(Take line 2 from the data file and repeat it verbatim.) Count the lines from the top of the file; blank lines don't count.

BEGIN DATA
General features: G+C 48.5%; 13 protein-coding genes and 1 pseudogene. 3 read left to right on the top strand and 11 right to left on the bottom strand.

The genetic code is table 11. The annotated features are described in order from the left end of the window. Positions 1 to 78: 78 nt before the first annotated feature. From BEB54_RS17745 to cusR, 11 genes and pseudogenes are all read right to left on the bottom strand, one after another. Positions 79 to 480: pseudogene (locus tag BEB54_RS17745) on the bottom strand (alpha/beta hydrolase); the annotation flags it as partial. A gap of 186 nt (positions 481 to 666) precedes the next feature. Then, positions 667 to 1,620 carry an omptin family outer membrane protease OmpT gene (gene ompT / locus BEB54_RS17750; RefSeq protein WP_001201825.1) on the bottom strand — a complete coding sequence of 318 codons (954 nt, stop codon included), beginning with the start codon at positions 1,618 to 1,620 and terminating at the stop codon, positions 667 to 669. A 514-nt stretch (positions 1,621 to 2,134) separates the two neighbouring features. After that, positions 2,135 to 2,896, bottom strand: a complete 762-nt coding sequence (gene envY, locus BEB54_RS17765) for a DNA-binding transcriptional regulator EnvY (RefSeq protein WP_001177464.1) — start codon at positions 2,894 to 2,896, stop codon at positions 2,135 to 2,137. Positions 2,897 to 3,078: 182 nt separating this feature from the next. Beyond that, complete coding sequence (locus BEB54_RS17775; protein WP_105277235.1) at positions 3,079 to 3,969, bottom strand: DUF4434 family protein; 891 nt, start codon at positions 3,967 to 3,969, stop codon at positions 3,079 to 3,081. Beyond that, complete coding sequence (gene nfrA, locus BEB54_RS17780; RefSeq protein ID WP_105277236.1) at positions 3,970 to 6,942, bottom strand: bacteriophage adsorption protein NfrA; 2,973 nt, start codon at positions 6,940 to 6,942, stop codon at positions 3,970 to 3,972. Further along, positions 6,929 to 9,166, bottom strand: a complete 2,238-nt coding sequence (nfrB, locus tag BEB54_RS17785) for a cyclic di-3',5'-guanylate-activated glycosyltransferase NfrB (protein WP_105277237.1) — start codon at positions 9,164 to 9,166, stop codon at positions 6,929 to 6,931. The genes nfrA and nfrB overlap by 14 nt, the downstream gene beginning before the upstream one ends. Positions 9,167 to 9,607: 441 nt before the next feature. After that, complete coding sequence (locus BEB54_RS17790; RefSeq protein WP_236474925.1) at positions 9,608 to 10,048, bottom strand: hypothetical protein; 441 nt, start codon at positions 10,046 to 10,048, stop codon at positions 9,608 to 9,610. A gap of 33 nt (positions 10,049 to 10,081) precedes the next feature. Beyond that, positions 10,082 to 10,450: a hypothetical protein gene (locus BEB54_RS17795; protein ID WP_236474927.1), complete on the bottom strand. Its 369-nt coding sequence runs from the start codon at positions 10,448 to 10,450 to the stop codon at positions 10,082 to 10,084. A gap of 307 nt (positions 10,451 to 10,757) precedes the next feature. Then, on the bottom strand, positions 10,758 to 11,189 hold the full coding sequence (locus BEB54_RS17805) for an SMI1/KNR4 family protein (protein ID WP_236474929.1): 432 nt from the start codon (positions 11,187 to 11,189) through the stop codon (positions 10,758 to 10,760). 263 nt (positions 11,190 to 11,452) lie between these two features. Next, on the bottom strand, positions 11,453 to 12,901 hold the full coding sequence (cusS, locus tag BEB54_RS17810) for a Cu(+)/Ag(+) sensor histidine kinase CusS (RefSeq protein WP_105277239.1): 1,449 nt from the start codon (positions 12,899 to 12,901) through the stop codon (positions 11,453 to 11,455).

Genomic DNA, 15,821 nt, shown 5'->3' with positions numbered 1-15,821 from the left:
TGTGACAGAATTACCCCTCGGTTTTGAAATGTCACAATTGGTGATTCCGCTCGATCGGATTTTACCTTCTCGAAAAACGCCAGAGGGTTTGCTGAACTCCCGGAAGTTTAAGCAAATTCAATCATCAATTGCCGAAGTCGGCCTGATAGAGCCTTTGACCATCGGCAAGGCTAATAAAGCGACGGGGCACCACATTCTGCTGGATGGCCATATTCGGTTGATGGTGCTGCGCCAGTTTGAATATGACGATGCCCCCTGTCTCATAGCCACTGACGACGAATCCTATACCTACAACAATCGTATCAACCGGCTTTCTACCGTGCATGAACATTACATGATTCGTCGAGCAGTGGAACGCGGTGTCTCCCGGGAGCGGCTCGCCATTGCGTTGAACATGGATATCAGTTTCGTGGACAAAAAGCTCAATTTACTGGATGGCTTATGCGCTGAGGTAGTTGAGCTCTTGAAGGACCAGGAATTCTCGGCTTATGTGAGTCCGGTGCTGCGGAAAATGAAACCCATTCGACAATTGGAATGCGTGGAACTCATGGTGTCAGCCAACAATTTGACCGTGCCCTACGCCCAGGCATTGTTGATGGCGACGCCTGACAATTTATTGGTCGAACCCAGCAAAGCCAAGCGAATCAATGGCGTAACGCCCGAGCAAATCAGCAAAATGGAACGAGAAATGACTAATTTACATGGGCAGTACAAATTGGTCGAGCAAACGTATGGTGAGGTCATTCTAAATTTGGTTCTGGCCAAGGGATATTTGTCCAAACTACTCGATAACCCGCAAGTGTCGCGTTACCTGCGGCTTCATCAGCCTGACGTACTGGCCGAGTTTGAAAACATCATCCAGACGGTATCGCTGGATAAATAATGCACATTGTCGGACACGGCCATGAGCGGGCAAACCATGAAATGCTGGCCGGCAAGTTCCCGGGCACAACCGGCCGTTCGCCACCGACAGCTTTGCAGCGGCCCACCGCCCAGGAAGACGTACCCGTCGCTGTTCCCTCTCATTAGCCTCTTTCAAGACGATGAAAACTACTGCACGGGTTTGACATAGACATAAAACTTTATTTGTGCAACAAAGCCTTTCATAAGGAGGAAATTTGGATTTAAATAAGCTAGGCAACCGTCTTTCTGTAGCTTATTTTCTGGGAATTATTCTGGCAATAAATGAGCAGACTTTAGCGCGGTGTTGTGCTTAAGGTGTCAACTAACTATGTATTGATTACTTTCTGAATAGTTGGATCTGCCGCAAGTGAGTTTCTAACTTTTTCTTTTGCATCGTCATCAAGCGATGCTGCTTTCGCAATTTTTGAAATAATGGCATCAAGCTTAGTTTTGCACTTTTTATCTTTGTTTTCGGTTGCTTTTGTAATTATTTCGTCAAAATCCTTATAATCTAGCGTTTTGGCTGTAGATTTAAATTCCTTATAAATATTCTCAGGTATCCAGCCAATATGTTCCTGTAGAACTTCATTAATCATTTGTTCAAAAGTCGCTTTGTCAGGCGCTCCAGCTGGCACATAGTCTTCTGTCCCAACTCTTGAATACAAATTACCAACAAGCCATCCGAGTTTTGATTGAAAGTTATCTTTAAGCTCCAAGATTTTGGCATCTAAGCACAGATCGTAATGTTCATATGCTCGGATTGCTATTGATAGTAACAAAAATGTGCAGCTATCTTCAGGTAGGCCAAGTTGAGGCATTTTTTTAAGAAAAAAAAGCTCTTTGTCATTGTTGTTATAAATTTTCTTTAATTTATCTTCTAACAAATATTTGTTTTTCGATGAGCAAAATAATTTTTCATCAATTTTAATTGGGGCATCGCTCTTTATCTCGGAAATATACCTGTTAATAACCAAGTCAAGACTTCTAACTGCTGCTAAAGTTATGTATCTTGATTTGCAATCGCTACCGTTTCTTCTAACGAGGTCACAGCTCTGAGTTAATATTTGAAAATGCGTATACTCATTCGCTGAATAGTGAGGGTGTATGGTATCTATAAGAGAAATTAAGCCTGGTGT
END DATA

The genetic code is table 11. The annotated features are described in order from the left end of the window. Positions 1 to 78: 78 nt before the first annotated feature. From BEB54_RS17745 to cusR, 11 genes and pseudogenes are all read right to left on the bottom strand, one after another. Positions 79 to 480: pseudogene (locus tag BEB54_RS17745) on the bottom strand (alpha/beta hydrolase); the annotation flags it as partial. A gap of 186 nt (positions 481 to 666) precedes the next feature. Then, positions 667 to 1,620 carry an omptin family outer membrane protease OmpT gene (gene ompT / locus BEB54_RS17750; RefSeq protein WP_001201825.1) on the bottom strand — a complete coding sequence of 318 codons (954 nt, stop codon included), beginning with the start codon at positions 1,618 to 1,620 and terminating at the stop codon, positions 667 to 669. A 514-nt stretch (positions 1,621 to 2,134) separates the two neighbouring features. After that, positions 2,135 to 2,896, bottom strand: a complete 762-nt coding sequence (gene envY, locus BEB54_RS17765) for a DNA-binding transcriptional regulator EnvY (RefSeq protein WP_001177464.1) — start codon at positions 2,894 to 2,896, stop codon at positions 2,135 to 2,137. Positions 2,897 to 3,078: 182 nt separating this feature from the next. Beyond that, complete coding sequence (locus BEB54_RS17775; protein WP_105277235.1) at positions 3,079 to 3,969, bottom strand: DUF4434 family protein; 891 nt, start codon at positions 3,967 to 3,969, stop codon at positions 3,079 to 3,081. Beyond that, complete coding sequence (gene nfrA, locus BEB54_RS17780; RefSeq protein ID WP_105277236.1) at positions 3,970 to 6,942, bottom strand: bacteriophage adsorption protein NfrA; 2,973 nt, start codon at positions 6,940 to 6,942, stop codon at positions 3,970 to 3,972. Further along, positions 6,929 to 9,166, bottom strand: a complete 2,238-nt coding sequence (nfrB, locus tag BEB54_RS17785) for a cyclic di-3',5'-guanylate-activated glycosyltransferase NfrB (protein WP_105277237.1) — start codon at positions 9,164 to 9,166, stop codon at positions 6,929 to 6,931. The genes nfrA and nfrB overlap by 14 nt, the downstream gene beginning before the upstream one ends. Positions 9,167 to 9,607: 441 nt before the next feature. After that, complete coding sequence (locus BEB54_RS17790; RefSeq protein WP_236474925.1) at positions 9,608 to 10,048, bottom strand: hypothetical protein; 441 nt, start codon at positions 10,046 to 10,048, stop codon at positions 9,608 to 9,610. A gap of 33 nt (positions 10,049 to 10,081) precedes the next feature. Beyond that, positions 10,082 to 10,450: a hypothetical protein gene (locus BEB54_RS17795; protein ID WP_236474927.1), complete on the bottom strand. Its 369-nt coding sequence runs from the start codon at positions 10,448 to 10,450 to the stop codon at positions 10,082 to 10,084. A gap of 307 nt (positions 10,451 to 10,757) precedes the next feature. Then, on the bottom strand, positions 10,758 to 11,189 hold the full coding sequence (locus BEB54_RS17805) for an SMI1/KNR4 family protein (protein ID WP_236474929.1): 432 nt from the start codon (positions 11,187 to 11,189) through the stop codon (positions 10,758 to 10,760). 263 nt (positions 11,190 to 11,452) lie between these two features. Next, on the bottom strand, positions 11,453 to 12,901 hold the full coding sequence (cusS, locus tag BEB54_RS17810) for a Cu(+)/Ag(+) sensor histidine kinase CusS (RefSeq protein WP_105277239.1): 1,449 nt from the start codon (positions 12,899 to 12,901) through the stop codon (positions 11,453 to 11,455).